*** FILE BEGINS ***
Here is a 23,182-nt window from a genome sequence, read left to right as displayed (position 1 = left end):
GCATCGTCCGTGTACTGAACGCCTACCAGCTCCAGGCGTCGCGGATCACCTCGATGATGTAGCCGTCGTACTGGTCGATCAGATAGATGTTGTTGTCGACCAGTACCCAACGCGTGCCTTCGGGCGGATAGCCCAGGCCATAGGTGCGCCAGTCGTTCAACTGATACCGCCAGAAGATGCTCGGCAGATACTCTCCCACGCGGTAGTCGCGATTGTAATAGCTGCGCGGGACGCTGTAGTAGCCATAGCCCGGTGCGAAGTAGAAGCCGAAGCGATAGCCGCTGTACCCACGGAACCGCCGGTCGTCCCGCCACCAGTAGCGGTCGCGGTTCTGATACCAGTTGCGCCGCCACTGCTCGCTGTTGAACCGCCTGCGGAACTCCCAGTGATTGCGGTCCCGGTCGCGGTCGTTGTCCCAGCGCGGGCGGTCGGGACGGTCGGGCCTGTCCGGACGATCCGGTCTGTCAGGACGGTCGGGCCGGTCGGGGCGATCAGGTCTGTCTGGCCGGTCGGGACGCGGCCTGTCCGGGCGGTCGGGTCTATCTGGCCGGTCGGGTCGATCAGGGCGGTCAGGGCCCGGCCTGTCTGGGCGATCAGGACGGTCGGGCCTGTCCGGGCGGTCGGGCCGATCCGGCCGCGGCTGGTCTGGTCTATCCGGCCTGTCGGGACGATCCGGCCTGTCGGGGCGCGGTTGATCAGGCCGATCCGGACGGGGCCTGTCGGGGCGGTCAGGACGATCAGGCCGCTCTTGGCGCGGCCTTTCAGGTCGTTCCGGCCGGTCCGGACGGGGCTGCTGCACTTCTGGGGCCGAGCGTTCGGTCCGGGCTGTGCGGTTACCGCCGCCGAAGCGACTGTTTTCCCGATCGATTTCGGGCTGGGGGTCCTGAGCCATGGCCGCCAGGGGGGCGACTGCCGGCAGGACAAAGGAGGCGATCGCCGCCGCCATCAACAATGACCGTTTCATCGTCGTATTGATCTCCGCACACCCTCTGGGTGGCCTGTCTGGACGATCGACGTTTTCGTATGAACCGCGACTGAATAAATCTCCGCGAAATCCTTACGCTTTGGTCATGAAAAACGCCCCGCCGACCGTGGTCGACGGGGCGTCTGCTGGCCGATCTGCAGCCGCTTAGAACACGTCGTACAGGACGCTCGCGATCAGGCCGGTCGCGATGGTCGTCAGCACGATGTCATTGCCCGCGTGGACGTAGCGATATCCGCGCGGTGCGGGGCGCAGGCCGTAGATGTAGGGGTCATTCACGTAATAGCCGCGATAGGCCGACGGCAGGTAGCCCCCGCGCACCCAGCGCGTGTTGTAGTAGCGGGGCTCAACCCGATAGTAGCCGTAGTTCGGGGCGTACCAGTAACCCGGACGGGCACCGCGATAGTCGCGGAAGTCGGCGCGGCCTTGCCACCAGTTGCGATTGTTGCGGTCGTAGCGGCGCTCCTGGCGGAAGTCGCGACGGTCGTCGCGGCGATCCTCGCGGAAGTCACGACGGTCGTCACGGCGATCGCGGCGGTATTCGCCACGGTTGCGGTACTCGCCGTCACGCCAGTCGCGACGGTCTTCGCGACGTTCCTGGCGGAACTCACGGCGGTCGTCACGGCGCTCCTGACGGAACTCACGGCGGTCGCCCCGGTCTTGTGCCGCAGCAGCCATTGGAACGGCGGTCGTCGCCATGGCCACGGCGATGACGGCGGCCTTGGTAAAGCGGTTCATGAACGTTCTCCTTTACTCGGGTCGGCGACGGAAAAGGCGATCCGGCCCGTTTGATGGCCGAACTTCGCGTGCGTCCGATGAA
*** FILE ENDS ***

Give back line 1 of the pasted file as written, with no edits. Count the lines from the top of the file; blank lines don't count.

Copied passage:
Here is a 23,182-nt window from a genome sequence, read left to right as displayed (position 1 = left end):